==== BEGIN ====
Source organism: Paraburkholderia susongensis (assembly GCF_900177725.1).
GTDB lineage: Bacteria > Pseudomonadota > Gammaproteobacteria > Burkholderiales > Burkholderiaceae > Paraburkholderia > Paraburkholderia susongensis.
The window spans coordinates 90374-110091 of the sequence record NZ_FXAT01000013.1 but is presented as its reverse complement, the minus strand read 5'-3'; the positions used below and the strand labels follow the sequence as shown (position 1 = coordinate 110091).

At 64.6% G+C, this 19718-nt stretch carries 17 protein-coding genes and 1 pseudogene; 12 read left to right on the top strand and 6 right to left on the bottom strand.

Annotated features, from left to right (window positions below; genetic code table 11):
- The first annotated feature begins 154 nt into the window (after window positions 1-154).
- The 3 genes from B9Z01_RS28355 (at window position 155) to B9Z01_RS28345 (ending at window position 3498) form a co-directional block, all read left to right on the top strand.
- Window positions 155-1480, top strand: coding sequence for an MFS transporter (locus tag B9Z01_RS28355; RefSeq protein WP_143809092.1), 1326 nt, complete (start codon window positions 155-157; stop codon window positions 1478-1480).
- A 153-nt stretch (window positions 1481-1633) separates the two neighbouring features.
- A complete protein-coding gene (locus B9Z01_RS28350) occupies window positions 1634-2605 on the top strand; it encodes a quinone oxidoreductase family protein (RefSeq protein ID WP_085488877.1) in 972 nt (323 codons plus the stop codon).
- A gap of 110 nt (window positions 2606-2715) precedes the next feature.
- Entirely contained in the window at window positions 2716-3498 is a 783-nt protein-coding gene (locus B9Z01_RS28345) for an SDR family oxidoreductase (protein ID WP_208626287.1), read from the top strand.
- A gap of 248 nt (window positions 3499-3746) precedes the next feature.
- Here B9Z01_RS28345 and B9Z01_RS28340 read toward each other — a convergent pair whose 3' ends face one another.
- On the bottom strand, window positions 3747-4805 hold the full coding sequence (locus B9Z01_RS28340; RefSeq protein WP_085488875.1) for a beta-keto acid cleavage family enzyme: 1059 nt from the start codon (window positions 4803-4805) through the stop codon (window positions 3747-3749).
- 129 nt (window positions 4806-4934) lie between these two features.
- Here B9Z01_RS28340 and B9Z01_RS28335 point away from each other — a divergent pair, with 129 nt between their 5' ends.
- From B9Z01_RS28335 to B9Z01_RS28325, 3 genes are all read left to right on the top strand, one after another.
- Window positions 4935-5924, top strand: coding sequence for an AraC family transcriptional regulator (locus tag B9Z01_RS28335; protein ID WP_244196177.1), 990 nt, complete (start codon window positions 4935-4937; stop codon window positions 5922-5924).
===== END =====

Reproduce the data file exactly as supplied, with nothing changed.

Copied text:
Source organism: Paraburkholderia susongensis (assembly GCF_900177725.1).
GTDB lineage: Bacteria > Pseudomonadota > Gammaproteobacteria > Burkholderiales > Burkholderiaceae > Paraburkholderia > Paraburkholderia susongensis.
The window spans coordinates 90374-110091 of the sequence record NZ_FXAT01000013.1 but is presented as its reverse complement, the minus strand read 5'-3'; the positions used below and the strand labels follow the sequence as shown (position 1 = coordinate 110091).

At 64.6% G+C, this 19718-nt stretch carries 17 protein-coding genes and 1 pseudogene; 12 read left to right on the top strand and 6 right to left on the bottom strand.

Annotated features, from left to right (window positions below; genetic code table 11):
- The first annotated feature begins 154 nt into the window (after window positions 1-154).
- The 3 genes from B9Z01_RS28355 (at window position 155) to B9Z01_RS28345 (ending at window position 3498) form a co-directional block, all read left to right on the top strand.
- Window positions 155-1480, top strand: coding sequence for an MFS transporter (locus tag B9Z01_RS28355; RefSeq protein WP_143809092.1), 1326 nt, complete (start codon window positions 155-157; stop codon window positions 1478-1480).
- A 153-nt stretch (window positions 1481-1633) separates the two neighbouring features.
- A complete protein-coding gene (locus B9Z01_RS28350) occupies window positions 1634-2605 on the top strand; it encodes a quinone oxidoreductase family protein (RefSeq protein ID WP_085488877.1) in 972 nt (323 codons plus the stop codon).
- A gap of 110 nt (window positions 2606-2715) precedes the next feature.
- Entirely contained in the window at window positions 2716-3498 is a 783-nt protein-coding gene (locus B9Z01_RS28345) for an SDR family oxidoreductase (protein ID WP_208626287.1), read from the top strand.
- A gap of 248 nt (window positions 3499-3746) precedes the next feature.
- Here B9Z01_RS28345 and B9Z01_RS28340 read toward each other — a convergent pair whose 3' ends face one another.
- On the bottom strand, window positions 3747-4805 hold the full coding sequence (locus B9Z01_RS28340; RefSeq protein WP_085488875.1) for a beta-keto acid cleavage family enzyme: 1059 nt from the start codon (window positions 4803-4805) through the stop codon (window positions 3747-3749).
- 129 nt (window positions 4806-4934) lie between these two features.
- Here B9Z01_RS28340 and B9Z01_RS28335 point away from each other — a divergent pair, with 129 nt between their 5' ends.
- From B9Z01_RS28335 to B9Z01_RS28325, 3 genes are all read left to right on the top strand, one after another.
- Window positions 4935-5924, top strand: coding sequence for an AraC family transcriptional regulator (locus tag B9Z01_RS28335; protein ID WP_244196177.1), 990 nt, complete (start codon window positions 4935-4937; stop codon window positions 5922-5924).